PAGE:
Degree Type

Dissertation

Date of Award

2018

Degree Name

Doctor of Philosophy

Department

Physics and Astronomy

Major

Condensed Matter Physics

First Advisor

Yuji Furukawa

Abstract

This thesis illustrates the use of the nuclear magnetic resonance (NMR) technique as a local probe for the study of static and dynamic magnetism in the iron-based superconductors.

First, a Korringa ratio analysis of 59Co and 75As NMR data reveals the existence of ferromagnetic (FM) spin fluctuations in SrCo2As2 and the hole- and electron-doped BaFe2As2 families of iron-pnictide superconductors. The analysis further shows that the FM fluctuations compete with AFM fluctuations to suppress superconductivity in these materials. The FM fluctuations are thus a crucial ingredient to understanding the variability of the superconducting transition temperature (Tc) and the shape of the superconducting dome in these and other iron-pnictide families.

Secondly, a study of KFe2As2 under pressures up to 2.1 GPa reveals a crossover between a high-temperature incoherent, local-moment behavior and a low-temperature coherent behavior at a crossover temperature, T*. The T* is found to increase monotonically with pressure, consistent with increasing hybridization between localized 3d orbital-derived bands with the itinerant electron bands. No anomaly in T* is seen at the critical pressure where a change of slope of Tc(p) has been observed. In the superconducting state, two-component nuclear spin-lattice relaxation is observed at low temperatures, suggesting the existence of two distinct local electronic environments.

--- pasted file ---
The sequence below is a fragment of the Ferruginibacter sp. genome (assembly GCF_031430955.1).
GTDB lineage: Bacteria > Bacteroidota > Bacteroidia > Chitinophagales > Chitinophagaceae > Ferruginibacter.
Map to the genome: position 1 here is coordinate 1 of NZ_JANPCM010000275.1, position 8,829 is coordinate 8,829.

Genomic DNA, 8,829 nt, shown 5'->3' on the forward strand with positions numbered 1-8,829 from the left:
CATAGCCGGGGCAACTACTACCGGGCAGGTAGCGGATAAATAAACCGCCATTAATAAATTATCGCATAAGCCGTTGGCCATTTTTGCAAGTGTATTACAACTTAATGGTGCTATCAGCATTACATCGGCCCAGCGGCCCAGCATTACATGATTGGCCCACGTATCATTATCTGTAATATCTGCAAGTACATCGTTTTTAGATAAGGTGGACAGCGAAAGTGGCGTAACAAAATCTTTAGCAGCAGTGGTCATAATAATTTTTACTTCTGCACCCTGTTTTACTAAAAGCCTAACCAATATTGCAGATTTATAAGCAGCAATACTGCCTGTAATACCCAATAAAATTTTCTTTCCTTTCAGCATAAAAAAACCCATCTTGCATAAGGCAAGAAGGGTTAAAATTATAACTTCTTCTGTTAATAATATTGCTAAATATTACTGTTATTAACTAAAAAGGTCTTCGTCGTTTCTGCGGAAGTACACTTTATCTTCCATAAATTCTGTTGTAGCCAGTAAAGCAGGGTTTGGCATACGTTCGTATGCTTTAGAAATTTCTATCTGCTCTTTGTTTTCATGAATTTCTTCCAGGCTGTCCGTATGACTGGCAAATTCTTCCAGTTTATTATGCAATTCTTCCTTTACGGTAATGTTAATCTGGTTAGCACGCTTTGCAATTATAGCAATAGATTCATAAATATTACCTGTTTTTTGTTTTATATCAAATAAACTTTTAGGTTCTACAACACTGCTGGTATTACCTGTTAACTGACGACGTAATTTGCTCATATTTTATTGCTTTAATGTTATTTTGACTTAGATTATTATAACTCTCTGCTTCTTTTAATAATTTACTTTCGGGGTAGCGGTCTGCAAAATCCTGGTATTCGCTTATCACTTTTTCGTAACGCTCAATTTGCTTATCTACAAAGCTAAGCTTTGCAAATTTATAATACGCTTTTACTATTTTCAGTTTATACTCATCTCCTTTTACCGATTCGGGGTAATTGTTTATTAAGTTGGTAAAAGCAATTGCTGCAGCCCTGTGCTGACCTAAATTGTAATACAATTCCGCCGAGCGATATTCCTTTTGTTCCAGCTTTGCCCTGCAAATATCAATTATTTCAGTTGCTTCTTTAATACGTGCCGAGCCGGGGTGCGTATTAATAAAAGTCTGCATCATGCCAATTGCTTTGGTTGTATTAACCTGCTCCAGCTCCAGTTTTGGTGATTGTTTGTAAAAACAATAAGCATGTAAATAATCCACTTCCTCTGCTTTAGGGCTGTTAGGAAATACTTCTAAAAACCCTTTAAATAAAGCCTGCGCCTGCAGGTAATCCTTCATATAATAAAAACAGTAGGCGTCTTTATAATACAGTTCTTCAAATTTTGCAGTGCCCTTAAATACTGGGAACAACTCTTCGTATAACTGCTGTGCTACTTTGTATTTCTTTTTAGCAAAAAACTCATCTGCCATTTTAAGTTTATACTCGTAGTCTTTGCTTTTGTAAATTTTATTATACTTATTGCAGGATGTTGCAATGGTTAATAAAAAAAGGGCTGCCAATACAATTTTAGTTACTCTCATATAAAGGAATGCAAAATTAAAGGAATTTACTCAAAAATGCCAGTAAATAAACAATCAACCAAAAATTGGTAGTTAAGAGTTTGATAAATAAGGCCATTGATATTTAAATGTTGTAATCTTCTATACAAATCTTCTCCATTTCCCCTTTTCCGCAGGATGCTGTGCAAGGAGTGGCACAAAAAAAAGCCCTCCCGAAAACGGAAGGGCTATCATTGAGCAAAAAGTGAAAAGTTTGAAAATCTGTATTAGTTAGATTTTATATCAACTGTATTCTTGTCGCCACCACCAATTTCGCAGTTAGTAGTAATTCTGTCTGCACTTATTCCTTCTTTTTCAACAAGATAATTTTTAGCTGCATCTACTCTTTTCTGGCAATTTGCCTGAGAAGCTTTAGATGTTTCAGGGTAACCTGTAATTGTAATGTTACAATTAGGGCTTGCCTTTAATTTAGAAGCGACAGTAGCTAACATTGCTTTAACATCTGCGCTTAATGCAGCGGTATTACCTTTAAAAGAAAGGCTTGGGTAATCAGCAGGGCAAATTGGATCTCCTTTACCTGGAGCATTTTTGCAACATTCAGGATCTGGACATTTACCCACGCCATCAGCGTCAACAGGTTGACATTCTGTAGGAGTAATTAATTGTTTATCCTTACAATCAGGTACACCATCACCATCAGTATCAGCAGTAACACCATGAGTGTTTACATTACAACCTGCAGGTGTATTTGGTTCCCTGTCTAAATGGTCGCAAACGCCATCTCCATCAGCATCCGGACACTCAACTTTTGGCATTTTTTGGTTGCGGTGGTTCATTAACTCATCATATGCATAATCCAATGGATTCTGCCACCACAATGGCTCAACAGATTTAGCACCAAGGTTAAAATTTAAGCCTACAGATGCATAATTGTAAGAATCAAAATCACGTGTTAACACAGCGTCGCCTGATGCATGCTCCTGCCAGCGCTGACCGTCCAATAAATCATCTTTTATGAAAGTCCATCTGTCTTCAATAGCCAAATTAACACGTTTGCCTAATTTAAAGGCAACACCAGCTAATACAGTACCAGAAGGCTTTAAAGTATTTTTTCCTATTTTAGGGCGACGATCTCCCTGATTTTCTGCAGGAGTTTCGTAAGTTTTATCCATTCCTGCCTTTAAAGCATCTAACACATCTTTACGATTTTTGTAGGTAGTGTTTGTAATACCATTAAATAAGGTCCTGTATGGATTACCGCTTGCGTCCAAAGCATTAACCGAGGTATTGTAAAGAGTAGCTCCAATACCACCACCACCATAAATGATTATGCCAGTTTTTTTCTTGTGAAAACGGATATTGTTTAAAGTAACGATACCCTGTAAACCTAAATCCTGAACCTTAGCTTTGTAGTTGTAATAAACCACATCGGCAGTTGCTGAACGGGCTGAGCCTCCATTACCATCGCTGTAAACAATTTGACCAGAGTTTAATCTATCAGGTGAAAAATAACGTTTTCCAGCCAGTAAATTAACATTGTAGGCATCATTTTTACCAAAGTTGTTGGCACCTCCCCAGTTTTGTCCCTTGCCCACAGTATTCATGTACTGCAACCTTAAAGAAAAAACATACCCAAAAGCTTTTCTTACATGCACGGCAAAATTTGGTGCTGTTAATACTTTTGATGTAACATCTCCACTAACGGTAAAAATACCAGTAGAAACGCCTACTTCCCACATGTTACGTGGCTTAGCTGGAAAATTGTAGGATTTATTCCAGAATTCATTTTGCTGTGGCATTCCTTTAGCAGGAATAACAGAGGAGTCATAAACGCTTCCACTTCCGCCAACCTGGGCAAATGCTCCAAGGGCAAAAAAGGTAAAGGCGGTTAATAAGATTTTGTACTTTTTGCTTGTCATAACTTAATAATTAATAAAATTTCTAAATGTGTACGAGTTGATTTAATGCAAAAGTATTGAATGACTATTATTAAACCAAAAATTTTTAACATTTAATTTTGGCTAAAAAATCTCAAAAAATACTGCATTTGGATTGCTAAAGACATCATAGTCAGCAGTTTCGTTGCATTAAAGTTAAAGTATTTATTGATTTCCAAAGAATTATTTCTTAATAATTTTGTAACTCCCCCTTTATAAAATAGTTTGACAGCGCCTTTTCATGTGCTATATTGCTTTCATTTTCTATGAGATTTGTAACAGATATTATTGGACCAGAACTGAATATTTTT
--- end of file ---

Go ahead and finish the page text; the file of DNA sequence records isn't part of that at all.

Finally, 77Se-NMR studies of FeSe subjected to external pressure and sulfur doping are presented. In pure FeSe under pressure, the NMR spectra reveal the existence of a short-range, local nematic ordered state above the bulk nematic ordering temperature. Furthermore, this local nematic order does not compete with low-energy AFM spin fluctuations. In sulfur-doped FeSe(1−x)Sx, the observed behavior of the magnetic fluctuations parallels the Tc, providing strong evidence for the primary importance of magnetic fluctuations for superconductivity, despite the presence of nematic quantum criticality in this system.

DOI

https://doi.org/10.31274/etd-180810-6118

Copyright Owner

Paul Waymouth Wiecki

Language

en

File Format

application/pdf

File Size

203 pages

Share

COinS